When you first notice a lump on your dog, your first instinct is to panic. Is it cancer? The truth is, it's most likely not cancer. It's not uncommon for dogs to develop lumps, bumps, and tumors. Fortunately, most of these bumps are not cancerous in the least. In fact, many types of lumps and bumps do not need to be removed at all. They can remain as long as they're not infected or interfering with your dog's range of motion. Following are three types of lumps and bumps you shouldn't have removed if there are no other complications.
Also called a fatty tumor, lipoma is an accumulation of fat cells in a concentrated area. Lipomas can grow anywhere on your dog's body. They can be large or small. Lipomas usually feel soft, and you can squeeze them without causing your dog pain. They are also moveable, meaning you can feel the skin move over it when you push it to the side.
Lipomas can continue to grow over a period of time, or they can stop growing and remain the same size. They are not painful, and they do not need to be removed. However, if your dog has a fatty tumor that makes it difficult for them to move, your vet may consider removal.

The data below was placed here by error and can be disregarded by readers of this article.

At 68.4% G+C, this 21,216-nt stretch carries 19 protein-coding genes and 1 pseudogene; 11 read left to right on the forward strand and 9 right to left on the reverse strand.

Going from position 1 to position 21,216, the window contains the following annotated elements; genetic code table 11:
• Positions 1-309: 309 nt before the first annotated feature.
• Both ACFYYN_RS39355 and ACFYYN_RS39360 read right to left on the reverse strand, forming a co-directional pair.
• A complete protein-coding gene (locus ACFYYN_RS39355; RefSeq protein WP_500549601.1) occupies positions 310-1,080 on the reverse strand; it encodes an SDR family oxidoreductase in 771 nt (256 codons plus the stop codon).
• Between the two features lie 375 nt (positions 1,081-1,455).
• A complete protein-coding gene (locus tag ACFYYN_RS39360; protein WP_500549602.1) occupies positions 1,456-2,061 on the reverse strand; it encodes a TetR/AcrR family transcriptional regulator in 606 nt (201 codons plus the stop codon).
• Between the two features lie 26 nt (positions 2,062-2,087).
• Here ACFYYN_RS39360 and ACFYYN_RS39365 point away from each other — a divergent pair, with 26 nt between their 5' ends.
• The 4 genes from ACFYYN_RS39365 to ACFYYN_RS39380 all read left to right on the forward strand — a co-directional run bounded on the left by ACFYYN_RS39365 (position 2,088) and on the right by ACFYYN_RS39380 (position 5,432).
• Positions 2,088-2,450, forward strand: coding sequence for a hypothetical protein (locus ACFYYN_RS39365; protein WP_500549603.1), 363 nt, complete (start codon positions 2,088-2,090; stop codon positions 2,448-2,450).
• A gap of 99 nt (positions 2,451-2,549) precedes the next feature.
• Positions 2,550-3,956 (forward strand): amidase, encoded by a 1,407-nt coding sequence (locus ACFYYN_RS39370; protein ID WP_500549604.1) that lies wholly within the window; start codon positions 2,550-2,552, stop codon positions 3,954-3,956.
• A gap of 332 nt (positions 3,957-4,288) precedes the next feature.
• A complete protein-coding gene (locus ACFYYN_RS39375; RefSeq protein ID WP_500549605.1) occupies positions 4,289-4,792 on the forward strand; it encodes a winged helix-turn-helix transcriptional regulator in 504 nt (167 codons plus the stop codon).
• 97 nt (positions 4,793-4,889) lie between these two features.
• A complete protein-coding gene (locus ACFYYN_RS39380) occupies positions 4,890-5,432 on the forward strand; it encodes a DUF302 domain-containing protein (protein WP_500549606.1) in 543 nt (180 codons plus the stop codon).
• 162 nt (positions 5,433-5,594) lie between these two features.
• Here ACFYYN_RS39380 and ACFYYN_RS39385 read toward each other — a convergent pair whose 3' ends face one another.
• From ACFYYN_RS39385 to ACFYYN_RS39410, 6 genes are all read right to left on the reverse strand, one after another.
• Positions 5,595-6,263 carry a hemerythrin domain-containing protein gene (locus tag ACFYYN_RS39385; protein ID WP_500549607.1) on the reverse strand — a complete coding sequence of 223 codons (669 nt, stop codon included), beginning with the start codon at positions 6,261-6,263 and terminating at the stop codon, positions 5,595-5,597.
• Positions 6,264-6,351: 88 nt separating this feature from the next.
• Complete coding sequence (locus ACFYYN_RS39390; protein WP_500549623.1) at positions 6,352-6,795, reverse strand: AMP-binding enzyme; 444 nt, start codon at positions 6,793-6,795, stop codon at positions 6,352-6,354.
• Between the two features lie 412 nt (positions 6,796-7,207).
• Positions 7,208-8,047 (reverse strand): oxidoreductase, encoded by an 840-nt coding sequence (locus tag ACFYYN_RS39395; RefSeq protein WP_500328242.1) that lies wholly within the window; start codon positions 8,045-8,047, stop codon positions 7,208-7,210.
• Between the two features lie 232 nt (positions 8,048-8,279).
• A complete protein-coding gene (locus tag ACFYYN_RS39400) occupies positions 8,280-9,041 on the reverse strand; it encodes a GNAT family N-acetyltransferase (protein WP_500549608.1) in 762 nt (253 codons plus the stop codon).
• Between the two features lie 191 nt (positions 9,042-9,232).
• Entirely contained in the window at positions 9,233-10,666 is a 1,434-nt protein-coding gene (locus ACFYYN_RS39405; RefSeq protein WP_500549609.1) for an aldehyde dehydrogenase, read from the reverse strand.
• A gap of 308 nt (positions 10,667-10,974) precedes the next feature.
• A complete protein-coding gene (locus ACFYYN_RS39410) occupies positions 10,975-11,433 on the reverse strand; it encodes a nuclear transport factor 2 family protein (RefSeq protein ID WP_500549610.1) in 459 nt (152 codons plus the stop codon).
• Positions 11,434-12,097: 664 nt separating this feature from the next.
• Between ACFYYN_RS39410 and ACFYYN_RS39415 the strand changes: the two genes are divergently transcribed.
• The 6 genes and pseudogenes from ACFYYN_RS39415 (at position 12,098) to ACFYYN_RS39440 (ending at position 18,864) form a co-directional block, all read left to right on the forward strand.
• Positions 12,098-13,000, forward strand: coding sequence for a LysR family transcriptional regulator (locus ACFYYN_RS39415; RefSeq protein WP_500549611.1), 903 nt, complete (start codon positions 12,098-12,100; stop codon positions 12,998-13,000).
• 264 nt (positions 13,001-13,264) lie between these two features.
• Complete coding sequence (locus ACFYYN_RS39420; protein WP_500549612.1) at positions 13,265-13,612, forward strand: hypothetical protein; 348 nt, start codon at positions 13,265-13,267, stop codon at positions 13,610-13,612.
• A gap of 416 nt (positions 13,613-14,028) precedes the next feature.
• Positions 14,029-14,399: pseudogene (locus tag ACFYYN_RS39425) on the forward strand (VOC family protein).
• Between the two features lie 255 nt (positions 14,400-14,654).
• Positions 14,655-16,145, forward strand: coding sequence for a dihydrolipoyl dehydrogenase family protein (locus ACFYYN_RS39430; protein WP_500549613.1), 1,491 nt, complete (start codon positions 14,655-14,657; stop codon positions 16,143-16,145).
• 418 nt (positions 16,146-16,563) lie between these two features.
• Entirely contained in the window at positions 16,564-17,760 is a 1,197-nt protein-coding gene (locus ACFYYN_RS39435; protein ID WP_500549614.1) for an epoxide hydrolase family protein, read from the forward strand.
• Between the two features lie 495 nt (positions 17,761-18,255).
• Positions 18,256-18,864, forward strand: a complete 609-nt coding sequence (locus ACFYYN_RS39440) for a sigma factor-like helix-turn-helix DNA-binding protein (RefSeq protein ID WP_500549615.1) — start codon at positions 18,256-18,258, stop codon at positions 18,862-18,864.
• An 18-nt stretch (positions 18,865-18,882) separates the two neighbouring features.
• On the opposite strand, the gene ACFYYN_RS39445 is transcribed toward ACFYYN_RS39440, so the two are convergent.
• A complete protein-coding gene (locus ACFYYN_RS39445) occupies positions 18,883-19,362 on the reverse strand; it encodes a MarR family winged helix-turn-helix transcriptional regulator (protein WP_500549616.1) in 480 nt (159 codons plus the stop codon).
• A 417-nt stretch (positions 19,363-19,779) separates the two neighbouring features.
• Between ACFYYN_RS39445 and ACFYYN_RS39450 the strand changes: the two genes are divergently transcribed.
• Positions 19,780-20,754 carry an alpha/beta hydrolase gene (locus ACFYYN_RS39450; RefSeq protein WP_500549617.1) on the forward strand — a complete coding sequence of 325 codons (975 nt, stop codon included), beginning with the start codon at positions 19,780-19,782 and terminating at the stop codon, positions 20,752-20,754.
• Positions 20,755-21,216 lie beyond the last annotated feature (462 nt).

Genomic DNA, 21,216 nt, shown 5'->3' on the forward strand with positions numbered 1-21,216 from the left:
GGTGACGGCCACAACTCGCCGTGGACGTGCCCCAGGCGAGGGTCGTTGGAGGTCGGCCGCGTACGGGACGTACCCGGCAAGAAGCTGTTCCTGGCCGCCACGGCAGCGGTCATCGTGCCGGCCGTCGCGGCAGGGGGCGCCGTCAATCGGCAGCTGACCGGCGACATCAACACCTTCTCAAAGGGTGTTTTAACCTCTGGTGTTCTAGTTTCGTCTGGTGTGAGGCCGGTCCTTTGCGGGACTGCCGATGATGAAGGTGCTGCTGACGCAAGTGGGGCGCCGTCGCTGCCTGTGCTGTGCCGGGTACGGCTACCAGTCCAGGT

Found on or around the eyelid, a meibomian gland adenoma is a cyst that forms in the sebaceous glands found around the eye. This lump is benign and will not hurt your dog unless it gets big enough to affect their vision. When these are removed, the surgeon has to remove the entire meibomian gland to ensure that the cyst won't grow back. This gland is responsible for producing oil that protects the eye.
Sebaceous adenomas are benign tumors that are kind of like warts within the skin. These tumors occur when the sebaceous glands within the skin start producing too much oil. When this occurs, the gland can become enlarged. These lumps do contain oil in them, so you may notice fluid coming out when you squeeze them. They may also have hair growing out of the center. Again, these lumps are usually not a problem.
There are numerous types of lumps and bumps that your dog can develop over time. Fortunately, most of them will not harm your dog. In fact, many of them, like the ones mentioned above, don't require any treatment at all.
Talk to a professional, such as one at After Hours Veterinary Emergency Clinic Inc, for more information.